Current Research Focus:
Theoretical pore scale fluid physics
- Multiphase flow through rock fractures
Effect of surface roughness on flow
- "Pet Physics" Animals interacting with fluids
- Physics Education Research, improving assessment in introductory
A new field in fluid physics is emerging from a curiosity about
how the natural world works. This application of fluid physics is being
called “Pet Physics” by the media and seeks to answer
questions about how animals interact with fluids. These investigations
include “cat lapping” and the “wet dog shake.”
I use a high-speed camera to capture the fast dynamics of animals
interacting with fluids, including the lapping of domestic cats and
Sumatran tigers at Point Defiance Zoo and Aquarium. Then I model this
interaction experimentally and theoretically. The purpose of pet
physics is to better understand how nature works and to apply the most
successful concepts to improve current inventions. Animals have adapted
to their environments and evolved to use the most efficient methods;
industry will do well to imitate many natural processes already known
intuitively by animals.
Rock Fracture Project:
The overall goal of our project is to
explain fluid transport from the surface to the ground water. This has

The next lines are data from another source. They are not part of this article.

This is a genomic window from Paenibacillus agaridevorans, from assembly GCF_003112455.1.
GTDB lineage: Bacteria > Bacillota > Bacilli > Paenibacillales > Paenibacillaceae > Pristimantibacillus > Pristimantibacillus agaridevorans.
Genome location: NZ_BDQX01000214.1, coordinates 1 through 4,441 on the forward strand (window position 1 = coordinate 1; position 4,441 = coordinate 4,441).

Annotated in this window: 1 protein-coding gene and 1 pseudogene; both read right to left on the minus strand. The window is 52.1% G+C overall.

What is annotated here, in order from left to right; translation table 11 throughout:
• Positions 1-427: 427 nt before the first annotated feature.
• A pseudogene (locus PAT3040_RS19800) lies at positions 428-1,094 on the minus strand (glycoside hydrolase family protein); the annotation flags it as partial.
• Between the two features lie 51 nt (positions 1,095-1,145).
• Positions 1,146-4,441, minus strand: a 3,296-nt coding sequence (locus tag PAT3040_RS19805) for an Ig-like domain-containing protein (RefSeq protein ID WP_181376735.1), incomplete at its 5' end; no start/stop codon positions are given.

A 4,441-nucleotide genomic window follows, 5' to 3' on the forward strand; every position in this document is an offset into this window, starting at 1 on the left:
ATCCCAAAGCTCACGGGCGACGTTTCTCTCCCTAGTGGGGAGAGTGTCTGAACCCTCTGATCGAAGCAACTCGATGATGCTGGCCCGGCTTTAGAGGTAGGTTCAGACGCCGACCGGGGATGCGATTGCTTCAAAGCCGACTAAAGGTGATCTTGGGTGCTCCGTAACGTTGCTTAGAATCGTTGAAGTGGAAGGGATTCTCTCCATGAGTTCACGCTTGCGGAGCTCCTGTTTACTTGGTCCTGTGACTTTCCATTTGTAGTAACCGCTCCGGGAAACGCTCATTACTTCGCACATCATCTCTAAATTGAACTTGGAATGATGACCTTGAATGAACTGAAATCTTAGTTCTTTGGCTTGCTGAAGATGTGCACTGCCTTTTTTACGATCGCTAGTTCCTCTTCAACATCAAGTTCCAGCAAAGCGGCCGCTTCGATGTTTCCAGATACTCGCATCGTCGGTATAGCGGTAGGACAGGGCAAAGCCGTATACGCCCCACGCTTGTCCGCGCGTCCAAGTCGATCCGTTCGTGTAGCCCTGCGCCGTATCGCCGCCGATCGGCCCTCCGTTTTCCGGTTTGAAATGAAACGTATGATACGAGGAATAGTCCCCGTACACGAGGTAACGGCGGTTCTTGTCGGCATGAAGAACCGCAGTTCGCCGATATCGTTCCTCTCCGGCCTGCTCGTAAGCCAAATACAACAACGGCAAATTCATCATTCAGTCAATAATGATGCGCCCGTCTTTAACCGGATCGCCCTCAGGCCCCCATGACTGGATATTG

and environmental applications, everything from nuclear contaminant
flow to pesticides to silver extraction.
Before one can model the big picture
of multiphase flow in a rock fracture system it is important to
understand the basic physics that describes types of fluid movement and
interaction with boundaries. In a fractured rock system, the rock
surface can be porous, moist, chemically heterogeneous and rough.
Focusing on roughness, specific projects include the creation of a
theoretical model for the wetting of a rough surface.
laws based on capillarity and fluid and surface frictional resistive
forces are used to predict fluid invasion rates.
This project also includes experimental investigations into multiphase flow
in fractured rock
systems. These investigations focus on the effect
of surface roughness on fluid droplets (or "liquid bridges"). The
fluid-solid contact angle is important in the dynamics as it effects
the extent of interface curvature and therefore the capillary pressure
gradient across the droplet. This gradient can resist or assist
the downward droplet motion. We found that the speed of droplets
moving down glass fractures is significantly different than the speed
down rock fractures. Experiments are being used to develop predictive
calculate the speed of liquid droplets in unsaturated rock fractures.
The study of fluid physics is important for understanding
many fluid processes. Many processes in nature can be described by
fluid dynamics, including glacier movement, galaxy rotation, ocean
currents, atmospheric dynamics, water ingestion of animals and
microscopic pore filling in soils and rock.